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Prop of Materials Study Page

Page history last edited by John Codega 6 years, 3 months ago

Compressive strength -- The ability of a material to withstand being pushed or squashed.


Density -- The mass per unit volume of a material. Its importance is in portability in terms of a product’s weight and size. Design contexts include, pre-packaged food (instant noodles) is sold by weight and Page 11 / 28 © International Baccalaureate Organization 2015 volume, packaging foams


Ductility -- The ability of a material to be drawn or extruded into a wire or other extended shape.


Elasticity -- The extent to which a material will return to its original shape after being deformed.


Electrical resistivity -- The measure of a material's ability to conduct electricity. A material with low resistivity will conduct electricity well.


Electro-rheostatic -- This smart property relates to a fluid that can undergo a dramatic change in its viscosity when exposed to an electric field


Hardness -- The resistance a material offers to penetration or scratching.


Magneto-rheostatic -- This smart property relates to a fluid that can undergo a dramatic change in its viscosity when exposed to a magnetic field.


Mass -- Relates to the amount of matter that is contained with a specific material. It is often confused with weight understandably as we use Kg to measure it. Mass is a constant whereas weight may vary depending upon where it is being measured.


Photochromicity -- A property of a smart material. A photochromic material changes colour in response to an increase in light. When the light source is removed, it returns to its original colour.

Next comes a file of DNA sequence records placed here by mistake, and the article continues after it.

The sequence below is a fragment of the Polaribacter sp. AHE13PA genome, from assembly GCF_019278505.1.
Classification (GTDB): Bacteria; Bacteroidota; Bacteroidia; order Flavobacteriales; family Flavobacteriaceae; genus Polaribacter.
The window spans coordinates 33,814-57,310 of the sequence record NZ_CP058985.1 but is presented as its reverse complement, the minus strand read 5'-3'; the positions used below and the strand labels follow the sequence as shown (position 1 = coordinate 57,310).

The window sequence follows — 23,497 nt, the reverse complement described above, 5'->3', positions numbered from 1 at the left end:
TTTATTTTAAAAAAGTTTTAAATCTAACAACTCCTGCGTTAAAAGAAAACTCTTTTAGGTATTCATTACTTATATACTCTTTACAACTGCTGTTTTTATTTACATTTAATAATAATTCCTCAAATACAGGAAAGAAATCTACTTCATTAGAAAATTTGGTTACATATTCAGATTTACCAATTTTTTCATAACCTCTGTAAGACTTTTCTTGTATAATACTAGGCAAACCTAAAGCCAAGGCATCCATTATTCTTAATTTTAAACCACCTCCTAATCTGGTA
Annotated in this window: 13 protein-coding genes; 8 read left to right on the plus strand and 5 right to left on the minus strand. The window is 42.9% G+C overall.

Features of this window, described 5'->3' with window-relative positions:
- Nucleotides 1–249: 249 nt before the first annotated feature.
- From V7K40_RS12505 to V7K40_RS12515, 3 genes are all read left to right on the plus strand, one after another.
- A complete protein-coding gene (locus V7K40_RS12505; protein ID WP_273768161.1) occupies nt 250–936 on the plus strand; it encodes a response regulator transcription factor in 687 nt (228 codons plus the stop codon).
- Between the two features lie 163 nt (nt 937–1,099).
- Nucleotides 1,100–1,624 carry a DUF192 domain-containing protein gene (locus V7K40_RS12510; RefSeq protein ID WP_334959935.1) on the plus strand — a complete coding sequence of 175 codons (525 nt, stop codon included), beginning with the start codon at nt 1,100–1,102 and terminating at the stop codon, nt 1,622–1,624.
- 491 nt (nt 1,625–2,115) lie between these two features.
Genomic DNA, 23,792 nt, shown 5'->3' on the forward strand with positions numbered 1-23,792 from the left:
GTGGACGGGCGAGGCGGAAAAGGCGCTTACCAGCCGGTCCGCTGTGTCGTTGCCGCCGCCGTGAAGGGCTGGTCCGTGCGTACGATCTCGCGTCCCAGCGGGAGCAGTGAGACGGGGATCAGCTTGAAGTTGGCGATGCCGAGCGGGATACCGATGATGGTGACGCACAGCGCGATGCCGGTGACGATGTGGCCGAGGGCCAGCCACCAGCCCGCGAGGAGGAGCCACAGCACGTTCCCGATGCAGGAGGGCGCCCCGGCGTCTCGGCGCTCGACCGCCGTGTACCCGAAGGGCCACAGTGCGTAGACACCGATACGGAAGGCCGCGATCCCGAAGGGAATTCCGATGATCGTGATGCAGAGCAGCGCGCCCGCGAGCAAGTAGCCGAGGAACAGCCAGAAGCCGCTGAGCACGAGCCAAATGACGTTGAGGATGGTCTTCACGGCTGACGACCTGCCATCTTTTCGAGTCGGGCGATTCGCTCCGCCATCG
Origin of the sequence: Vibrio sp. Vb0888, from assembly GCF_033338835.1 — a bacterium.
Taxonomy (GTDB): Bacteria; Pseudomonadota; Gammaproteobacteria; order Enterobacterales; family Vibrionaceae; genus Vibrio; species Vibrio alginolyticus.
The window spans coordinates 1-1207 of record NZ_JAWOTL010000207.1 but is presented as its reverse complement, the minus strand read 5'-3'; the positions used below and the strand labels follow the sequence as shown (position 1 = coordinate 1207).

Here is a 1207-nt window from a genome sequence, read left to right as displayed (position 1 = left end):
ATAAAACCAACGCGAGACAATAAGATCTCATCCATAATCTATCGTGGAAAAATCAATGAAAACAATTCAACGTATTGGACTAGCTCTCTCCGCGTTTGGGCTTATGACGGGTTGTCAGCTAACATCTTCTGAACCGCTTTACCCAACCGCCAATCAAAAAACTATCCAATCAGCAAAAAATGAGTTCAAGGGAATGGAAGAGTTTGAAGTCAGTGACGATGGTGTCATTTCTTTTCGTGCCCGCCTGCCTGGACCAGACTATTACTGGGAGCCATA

Piezoelectricity -- A property of a smart material. A piezoelectric material gives off a small electrical discharge when deformed.


Plasticity -- The ability of a material to be changed in shape permanently.


Shape memory alloys -- Shape memory alloys are metals that when deformed, can spring back into its original shape once released.


Stiffness -- The resistance of an elastic body to deflection by an applied force.


Strain -- The response of a material due to stress, defined as the change in length divided by the original length.


Stress -- A force on a material divided by the cross-sectional area of that material.


Tensile strength -- The ability of a material to withstand pulling forces


Thermal conductivity -- The measure of how fast heat is conducted through a slab of material with a given temperature difference across the slab.


Thermal expansion -- A measure of the degree of increase in dimensions when an object is heated. This can be measured by an increase in length, area or volume. The expansivity can be measured as the fractional increase in dimension per kelvin increase in temperature


Thermo-electricity -- This refers to a smart material that when heated can produce an electric current. A thermoelectric material is comprised of two dissimilar conductors.


Toughness -- The ability of a material to resist the propagation of cracks.


Volume -- The quantity of three-dimensional space enclosed by a boundary, for example, the space that a substance solid, liquid, gas, or shape occupies or contains


Weight -- Relies on mass and gravitational forces to provide measurable value. Weight is technically measure as a force, which is the Newton, i.e. a mass of 1 Kg is equivalent to 9.8 Newton [on earth].


Young's Modulus -- A measure of the stiffness of an elastic material and defined by stress/strain.



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